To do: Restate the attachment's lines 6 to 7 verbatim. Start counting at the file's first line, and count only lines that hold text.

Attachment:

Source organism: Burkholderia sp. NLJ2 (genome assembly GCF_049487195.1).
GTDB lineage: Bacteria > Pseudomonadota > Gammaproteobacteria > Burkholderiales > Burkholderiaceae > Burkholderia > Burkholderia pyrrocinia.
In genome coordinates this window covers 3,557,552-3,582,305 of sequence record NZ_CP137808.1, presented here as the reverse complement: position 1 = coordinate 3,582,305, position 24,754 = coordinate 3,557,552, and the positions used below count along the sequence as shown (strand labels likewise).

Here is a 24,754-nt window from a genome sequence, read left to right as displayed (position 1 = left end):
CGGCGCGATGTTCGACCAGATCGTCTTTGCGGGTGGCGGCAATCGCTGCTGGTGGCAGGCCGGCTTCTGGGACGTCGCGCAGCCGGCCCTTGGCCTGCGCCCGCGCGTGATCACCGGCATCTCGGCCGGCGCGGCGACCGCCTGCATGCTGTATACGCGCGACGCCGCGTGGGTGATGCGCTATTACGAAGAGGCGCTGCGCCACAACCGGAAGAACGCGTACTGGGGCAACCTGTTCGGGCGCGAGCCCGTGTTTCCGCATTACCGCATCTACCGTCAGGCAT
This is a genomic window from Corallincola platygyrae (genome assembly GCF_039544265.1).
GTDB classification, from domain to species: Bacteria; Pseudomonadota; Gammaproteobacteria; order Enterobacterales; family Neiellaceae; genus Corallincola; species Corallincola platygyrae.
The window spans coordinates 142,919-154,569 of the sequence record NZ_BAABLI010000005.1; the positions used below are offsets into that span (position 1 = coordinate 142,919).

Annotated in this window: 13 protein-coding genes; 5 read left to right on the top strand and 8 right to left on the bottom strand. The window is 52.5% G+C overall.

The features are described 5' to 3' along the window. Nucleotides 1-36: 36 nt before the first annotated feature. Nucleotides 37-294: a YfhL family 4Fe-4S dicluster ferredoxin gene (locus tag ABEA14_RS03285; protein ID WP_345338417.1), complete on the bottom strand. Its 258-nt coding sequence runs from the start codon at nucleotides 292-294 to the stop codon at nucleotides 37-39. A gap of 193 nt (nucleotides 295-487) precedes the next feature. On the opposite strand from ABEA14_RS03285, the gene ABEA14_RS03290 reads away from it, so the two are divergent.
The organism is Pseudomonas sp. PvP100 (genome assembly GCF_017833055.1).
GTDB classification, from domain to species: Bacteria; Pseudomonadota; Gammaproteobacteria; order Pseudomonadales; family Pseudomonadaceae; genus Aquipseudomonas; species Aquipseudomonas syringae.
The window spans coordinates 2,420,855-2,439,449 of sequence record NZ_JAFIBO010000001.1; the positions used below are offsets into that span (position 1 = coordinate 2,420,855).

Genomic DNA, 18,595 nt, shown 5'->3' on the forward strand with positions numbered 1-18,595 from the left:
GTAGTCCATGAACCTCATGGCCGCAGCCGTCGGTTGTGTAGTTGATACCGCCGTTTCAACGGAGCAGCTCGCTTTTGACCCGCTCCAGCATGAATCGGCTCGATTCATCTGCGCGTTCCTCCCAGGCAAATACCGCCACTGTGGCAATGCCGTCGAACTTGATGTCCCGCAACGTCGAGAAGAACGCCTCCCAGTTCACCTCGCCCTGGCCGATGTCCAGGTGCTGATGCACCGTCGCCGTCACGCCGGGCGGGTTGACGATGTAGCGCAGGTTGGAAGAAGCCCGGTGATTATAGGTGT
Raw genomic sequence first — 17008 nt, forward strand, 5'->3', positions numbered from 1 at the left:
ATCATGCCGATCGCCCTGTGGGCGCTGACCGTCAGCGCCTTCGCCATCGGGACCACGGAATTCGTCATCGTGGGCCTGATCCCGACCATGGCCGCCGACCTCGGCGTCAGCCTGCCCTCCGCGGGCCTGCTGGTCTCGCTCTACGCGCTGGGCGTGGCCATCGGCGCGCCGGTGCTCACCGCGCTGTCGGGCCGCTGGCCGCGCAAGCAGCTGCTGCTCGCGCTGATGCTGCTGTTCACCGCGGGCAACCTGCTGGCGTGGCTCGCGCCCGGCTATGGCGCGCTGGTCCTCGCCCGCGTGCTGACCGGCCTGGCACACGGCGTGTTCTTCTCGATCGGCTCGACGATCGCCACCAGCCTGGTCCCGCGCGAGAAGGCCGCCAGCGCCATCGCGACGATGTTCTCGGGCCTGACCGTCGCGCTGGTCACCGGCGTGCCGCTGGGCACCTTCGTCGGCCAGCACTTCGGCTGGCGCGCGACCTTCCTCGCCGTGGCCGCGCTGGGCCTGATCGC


This is a genomic window from Corallincola platygyrae (genome assembly GCF_039544265.1).
GTDB classification, from domain to species: Bacteria; Pseudomonadota; Gammaproteobacteria; order Enterobacterales; family Neiellaceae; genus Corallincola; species Corallincola platygyrae.